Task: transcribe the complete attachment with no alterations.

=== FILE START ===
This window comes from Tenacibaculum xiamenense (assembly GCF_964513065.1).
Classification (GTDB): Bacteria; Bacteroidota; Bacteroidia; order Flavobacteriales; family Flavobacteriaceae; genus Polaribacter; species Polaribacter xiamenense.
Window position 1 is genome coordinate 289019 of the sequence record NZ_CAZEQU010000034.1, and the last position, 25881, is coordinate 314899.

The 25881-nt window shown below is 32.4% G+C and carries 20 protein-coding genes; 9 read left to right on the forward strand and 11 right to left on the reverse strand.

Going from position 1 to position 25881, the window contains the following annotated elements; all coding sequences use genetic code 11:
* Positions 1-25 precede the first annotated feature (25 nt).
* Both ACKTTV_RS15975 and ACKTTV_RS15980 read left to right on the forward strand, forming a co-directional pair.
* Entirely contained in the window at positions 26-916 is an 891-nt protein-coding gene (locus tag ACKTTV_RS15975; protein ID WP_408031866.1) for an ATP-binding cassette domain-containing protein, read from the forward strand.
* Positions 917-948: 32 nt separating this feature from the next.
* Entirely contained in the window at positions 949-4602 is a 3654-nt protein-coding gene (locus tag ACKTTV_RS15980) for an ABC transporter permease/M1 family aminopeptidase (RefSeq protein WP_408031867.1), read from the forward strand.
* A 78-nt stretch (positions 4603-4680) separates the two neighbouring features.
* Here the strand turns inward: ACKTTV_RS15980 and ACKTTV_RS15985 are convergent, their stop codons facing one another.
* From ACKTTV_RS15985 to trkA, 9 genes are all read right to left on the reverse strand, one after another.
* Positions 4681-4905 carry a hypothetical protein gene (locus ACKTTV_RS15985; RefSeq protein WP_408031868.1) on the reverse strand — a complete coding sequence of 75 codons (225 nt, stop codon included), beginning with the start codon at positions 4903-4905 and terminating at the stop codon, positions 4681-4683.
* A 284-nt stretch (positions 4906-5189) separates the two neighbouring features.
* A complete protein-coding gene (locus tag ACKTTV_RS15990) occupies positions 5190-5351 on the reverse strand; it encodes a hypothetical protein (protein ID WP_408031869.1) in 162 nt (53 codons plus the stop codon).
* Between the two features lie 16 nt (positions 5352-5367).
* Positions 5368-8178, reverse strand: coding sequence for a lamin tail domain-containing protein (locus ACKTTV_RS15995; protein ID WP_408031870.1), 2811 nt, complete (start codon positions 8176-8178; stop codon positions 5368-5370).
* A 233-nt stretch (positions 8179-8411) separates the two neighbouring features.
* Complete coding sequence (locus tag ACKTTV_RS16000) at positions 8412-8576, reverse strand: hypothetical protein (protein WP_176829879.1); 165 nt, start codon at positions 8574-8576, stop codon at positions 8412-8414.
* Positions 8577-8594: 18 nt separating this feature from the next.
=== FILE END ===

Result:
This window comes from Tenacibaculum xiamenense (assembly GCF_964513065.1).
Classification (GTDB): Bacteria; Bacteroidota; Bacteroidia; order Flavobacteriales; family Flavobacteriaceae; genus Polaribacter; species Polaribacter xiamenense.
Window position 1 is genome coordinate 289019 of the sequence record NZ_CAZEQU010000034.1, and the last position, 25881, is coordinate 314899.

The 25881-nt window shown below is 32.4% G+C and carries 20 protein-coding genes; 9 read left to right on the forward strand and 11 right to left on the reverse strand.

Going from position 1 to position 25881, the window contains the following annotated elements; all coding sequences use genetic code 11:
* Positions 1-25 precede the first annotated feature (25 nt).
* Both ACKTTV_RS15975 and ACKTTV_RS15980 read left to right on the forward strand, forming a co-directional pair.
* Entirely contained in the window at positions 26-916 is an 891-nt protein-coding gene (locus tag ACKTTV_RS15975; protein ID WP_408031866.1) for an ATP-binding cassette domain-containing protein, read from the forward strand.
* Positions 917-948: 32 nt separating this feature from the next.
* Entirely contained in the window at positions 949-4602 is a 3654-nt protein-coding gene (locus tag ACKTTV_RS15980) for an ABC transporter permease/M1 family aminopeptidase (RefSeq protein WP_408031867.1), read from the forward strand.
* A 78-nt stretch (positions 4603-4680) separates the two neighbouring features.
* Here the strand turns inward: ACKTTV_RS15980 and ACKTTV_RS15985 are convergent, their stop codons facing one another.
* From ACKTTV_RS15985 to trkA, 9 genes are all read right to left on the reverse strand, one after another.
* Positions 4681-4905 carry a hypothetical protein gene (locus ACKTTV_RS15985; RefSeq protein WP_408031868.1) on the reverse strand — a complete coding sequence of 75 codons (225 nt, stop codon included), beginning with the start codon at positions 4903-4905 and terminating at the stop codon, positions 4681-4683.
* A 284-nt stretch (positions 4906-5189) separates the two neighbouring features.
* A complete protein-coding gene (locus tag ACKTTV_RS15990) occupies positions 5190-5351 on the reverse strand; it encodes a hypothetical protein (protein ID WP_408031869.1) in 162 nt (53 codons plus the stop codon).
* Between the two features lie 16 nt (positions 5352-5367).
* Positions 5368-8178, reverse strand: coding sequence for a lamin tail domain-containing protein (locus ACKTTV_RS15995; protein ID WP_408031870.1), 2811 nt, complete (start codon positions 8176-8178; stop codon positions 5368-5370).
* A 233-nt stretch (positions 8179-8411) separates the two neighbouring features.
* Complete coding sequence (locus tag ACKTTV_RS16000) at positions 8412-8576, reverse strand: hypothetical protein (protein WP_176829879.1); 165 nt, start codon at positions 8574-8576, stop codon at positions 8412-8414.
* Positions 8577-8594: 18 nt separating this feature from the next.